US bans investment in Chinese AI giants and considers banning key exports to top chipmakers
US officials plan to ban American investments in the Chinese artificial intelligence giant SenseTime Group Inc.
and want to prevent China’s largest chipmaker from buying US production tools to expand the Biden government’s efforts against Chinese tech companies.
SenseTime, a leading developer of facial recognition technology, will be blacklisted by the Treasury Department on Friday of Chinese companies supporting China’s military after the company was removed earlier this year, people familiar with the matter said.
The move, first reported by the Financial Times, prevents Americans from investing in the company and will likely complicate SenseTime’s plans for an IPO in Hong Kong, which is expected to raise as much as $ 767 million this month. SenseTime did not immediately respond to requests for comment.
Separately, officials plan to discuss a Department of Defense proposal this month to close regulatory loopholes that made it possible for Semiconductor Manufacturing International Corp.
to buy critical US technology, people said. SMIC, as the company is known, has continued to buy U.S. chip making tools despite being added to the Department of Commerce’s entity list designed to restrict access to key U.S. exports.
The focus on SenseTime and SMIC signals a growing dynamic in the Biden administration to tighten the vise against Chinese technology companies, supported by bipartisan demands in Congress, as part of a global competition for supremacy.
US officials are also considering adding more Chinese tech companies to the Commerce Department’s list and Treasury’s list of companies banning US investment in the coming months, some people familiar with the matter said.
While officials from several agencies are pushing for a tougher approach on China, Commerce Department leaders stand against some of the plans because they say it will harm US businesses, people said.
The Department of Commerce did not respond immediately. The agency previously stated that it is promoting US exports for the benefit of American businesses and workers, and that doing business with China must not come at the expense of national and economic security.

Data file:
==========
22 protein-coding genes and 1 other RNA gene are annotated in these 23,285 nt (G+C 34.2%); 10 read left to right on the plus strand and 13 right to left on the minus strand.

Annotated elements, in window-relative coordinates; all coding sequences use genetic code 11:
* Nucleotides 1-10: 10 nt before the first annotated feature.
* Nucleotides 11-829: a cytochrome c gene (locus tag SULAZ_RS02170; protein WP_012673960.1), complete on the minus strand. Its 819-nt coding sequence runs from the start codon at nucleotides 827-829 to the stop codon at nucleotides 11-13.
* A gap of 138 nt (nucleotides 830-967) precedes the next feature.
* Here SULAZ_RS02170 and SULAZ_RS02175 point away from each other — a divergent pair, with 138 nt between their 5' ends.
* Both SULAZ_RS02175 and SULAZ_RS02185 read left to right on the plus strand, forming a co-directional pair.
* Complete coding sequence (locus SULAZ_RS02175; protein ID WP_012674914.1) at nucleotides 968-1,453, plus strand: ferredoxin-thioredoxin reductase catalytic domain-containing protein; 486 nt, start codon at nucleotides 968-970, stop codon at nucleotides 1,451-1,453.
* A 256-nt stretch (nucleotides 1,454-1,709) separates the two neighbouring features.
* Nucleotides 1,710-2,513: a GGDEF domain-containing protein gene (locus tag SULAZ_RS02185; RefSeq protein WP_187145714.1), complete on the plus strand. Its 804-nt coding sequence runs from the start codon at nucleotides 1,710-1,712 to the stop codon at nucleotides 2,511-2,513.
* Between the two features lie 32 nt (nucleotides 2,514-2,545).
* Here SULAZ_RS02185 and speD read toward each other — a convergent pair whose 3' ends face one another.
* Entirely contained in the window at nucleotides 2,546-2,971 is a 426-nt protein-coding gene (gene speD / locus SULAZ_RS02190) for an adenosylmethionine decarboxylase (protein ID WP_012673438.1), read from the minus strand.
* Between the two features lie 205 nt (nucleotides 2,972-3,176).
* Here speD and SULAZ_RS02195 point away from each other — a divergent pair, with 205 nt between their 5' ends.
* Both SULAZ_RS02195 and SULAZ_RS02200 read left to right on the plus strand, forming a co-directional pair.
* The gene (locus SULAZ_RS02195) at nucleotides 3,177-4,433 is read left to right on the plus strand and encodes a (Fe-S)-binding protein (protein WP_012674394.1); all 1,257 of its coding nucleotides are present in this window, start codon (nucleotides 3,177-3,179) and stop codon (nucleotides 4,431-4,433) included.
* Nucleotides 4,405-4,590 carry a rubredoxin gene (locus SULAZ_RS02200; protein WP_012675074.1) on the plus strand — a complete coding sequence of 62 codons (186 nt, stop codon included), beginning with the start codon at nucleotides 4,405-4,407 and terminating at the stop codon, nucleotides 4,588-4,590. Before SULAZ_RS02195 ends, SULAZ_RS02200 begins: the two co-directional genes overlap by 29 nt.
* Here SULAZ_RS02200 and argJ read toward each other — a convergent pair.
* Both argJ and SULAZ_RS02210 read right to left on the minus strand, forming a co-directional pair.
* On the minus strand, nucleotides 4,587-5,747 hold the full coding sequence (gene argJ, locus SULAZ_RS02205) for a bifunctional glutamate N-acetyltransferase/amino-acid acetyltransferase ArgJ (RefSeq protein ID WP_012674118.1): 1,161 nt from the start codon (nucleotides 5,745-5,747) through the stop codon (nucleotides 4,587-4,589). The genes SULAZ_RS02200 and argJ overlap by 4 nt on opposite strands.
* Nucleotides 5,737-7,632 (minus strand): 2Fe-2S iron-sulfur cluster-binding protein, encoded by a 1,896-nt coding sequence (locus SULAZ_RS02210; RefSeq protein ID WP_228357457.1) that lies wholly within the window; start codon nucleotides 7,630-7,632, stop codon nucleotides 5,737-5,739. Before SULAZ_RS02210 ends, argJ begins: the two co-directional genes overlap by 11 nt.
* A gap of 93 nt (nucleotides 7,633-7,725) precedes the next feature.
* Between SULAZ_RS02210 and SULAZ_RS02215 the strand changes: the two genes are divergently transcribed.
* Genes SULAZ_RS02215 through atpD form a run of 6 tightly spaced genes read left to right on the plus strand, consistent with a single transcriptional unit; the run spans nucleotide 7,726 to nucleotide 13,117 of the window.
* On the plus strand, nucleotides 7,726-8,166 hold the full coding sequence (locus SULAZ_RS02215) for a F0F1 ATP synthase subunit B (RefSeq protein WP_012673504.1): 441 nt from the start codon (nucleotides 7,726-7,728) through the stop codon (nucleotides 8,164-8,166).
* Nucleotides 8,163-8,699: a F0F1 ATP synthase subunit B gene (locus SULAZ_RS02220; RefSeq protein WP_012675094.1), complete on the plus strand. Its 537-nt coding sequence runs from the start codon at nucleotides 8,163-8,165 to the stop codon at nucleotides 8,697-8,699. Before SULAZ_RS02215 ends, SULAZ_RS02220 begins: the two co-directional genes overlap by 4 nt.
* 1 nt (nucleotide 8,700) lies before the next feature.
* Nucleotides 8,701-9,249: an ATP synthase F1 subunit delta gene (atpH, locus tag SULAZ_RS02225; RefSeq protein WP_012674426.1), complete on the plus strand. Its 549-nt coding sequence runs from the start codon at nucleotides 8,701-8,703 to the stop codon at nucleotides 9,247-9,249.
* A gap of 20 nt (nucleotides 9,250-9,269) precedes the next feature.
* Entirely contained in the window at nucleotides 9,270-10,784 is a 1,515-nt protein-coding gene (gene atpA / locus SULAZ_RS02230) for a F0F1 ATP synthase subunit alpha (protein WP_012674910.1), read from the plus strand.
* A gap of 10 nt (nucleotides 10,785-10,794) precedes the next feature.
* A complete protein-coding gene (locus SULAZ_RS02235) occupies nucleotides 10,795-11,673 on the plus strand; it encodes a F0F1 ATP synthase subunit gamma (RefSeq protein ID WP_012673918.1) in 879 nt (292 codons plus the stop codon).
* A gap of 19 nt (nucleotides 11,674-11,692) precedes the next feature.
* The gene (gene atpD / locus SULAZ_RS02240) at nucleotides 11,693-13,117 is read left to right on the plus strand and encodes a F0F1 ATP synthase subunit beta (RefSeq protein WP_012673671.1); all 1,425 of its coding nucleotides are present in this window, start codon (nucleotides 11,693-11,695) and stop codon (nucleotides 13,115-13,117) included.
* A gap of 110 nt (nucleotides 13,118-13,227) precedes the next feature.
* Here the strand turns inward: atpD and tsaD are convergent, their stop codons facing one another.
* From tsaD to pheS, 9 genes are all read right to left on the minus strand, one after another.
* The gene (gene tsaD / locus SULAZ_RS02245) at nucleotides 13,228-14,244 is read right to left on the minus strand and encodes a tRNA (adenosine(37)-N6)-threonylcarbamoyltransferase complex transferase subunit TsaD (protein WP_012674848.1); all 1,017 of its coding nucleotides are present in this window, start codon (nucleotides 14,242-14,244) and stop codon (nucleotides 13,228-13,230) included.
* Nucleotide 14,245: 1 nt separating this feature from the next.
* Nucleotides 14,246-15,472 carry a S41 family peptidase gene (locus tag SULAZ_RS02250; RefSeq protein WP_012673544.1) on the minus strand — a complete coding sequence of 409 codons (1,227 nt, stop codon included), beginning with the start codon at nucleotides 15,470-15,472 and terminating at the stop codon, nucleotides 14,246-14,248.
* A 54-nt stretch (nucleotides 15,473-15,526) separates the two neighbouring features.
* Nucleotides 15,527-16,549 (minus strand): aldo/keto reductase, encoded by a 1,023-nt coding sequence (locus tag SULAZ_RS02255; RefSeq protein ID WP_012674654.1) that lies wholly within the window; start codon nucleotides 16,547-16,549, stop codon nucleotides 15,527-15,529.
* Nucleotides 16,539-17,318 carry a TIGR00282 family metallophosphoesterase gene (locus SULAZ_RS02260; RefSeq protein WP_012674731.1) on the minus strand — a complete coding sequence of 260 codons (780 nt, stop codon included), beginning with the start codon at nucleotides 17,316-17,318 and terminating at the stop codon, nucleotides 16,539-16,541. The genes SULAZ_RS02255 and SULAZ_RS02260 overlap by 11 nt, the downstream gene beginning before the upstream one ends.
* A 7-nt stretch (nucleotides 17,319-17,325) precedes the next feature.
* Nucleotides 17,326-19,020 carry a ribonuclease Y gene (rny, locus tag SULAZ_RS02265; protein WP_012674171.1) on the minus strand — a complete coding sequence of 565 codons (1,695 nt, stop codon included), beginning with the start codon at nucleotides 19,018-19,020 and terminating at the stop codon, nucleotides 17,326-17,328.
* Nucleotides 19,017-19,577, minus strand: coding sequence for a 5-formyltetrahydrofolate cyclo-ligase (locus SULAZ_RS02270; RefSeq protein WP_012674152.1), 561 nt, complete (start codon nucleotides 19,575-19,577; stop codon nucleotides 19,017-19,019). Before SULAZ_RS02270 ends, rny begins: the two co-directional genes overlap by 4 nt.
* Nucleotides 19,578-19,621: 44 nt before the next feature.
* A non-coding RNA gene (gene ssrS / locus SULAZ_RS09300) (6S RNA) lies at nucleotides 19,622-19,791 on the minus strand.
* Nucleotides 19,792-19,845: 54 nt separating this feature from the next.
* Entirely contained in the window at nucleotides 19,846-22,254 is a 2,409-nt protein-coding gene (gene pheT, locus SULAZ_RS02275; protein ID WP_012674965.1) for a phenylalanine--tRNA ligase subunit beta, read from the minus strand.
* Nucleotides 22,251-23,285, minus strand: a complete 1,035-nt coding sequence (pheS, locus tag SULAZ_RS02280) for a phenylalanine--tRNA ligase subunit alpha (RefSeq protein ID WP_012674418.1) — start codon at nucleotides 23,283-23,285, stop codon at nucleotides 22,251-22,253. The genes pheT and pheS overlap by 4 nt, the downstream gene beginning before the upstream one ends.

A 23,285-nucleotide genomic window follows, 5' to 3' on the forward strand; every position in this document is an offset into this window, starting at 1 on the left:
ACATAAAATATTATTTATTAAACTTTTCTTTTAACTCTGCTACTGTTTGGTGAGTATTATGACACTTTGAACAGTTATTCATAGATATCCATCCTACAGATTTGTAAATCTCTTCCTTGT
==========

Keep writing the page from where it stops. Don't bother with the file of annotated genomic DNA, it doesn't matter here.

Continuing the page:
SenseTime has continued its IPO plans despite a collapse in Chinese technology stocks and the listing of a subsidiary in 2019 for using its technology in China’s mass incarceration of mainly Muslim ethnic groups in its Xinjiang region.
While this blacklist made SenseTime’s initial public offering difficult to sell for some international investors, HSBC Corporate Finance (Hong Kong) Ltd. the deal, and the US companies Silver Lake and Qualcomm Inc.
are investors according to the IPO prospectus. Silver Lake and HSBC declined to comment. Qualcomm did not immediately respond to a request for comment.
SenseTime has marked the previous blacklist of its Beijing subsidiary in its IPO and stated that the restrictions “do not apply to other companies within the group that are legally separate from this entity”.
Chip maker SMIC was added to the list of entities a year ago, which prevents companies from exporting technology of US origin without a license. However, this has proven ineffective at keeping many of the manufacturing tools used to make semiconductors out of the hands of SMIC, the acquaintances said.
Under its current name, SMIC is prevented from buying US tools that are “unique” for building chips with circuits 10 nanometer and smaller, which is close to the forefront of semiconductor manufacturing technology. Because many manufacturing tools can be used to make chips of different sizes, exporters felt that they could still sell tools that could be adapted to produce smaller chips, and the restriction âeffectively became a language that means nothing “. said of the people.
SMIC did not immediately respond to a request for comment.
The Department of Defense, with the assistance of officials from the State Department, Department of Energy and the National Security Council, plans to change wording to restrict SMIC’s access to items that are “capable” of making semiconductors with 14-nanometer circuits and smaller, well-known people said and expanded the list of items that SMIC cannot get. The fastest supercomputer in the United States uses chips of this size.
Pentagon spokesman John Supple said the department would “not comment on inter-agency discussions.” Representatives from the Ministry of Foreign Affairs and the Ministry of Energy and the National Security Council did not speak immediately.
The Biden government has identified the technology as a front in its global rivalry with China, though officials sometimes seemed to hesitate in their approach.
Some Commerce Department officials are trying to block the Defense Department’s proposal to close the loopholes for SMIC, the acquaintances said.
Sales representatives and U.S. toolmakers have told other officials that any change in SMIC restrictions will affect the bottom line of U.S. businesses and exacerbate a global chip shortage that affects a wide range of industries.
China is a major supplier of low-end chips. Defense Ministry supporters argued that imposing restrictions on tools for Chinese companies to manufacture them would not affect global supplies as China is not currently a large manufacturer of high-end chips, the acquaintances said. As for US companies, the stricter restrictions would only apply to a fraction of the products those US companies sell.
âDave Sebastian contributed to this article.
Write to Kate O’Keeffe at [email protected]
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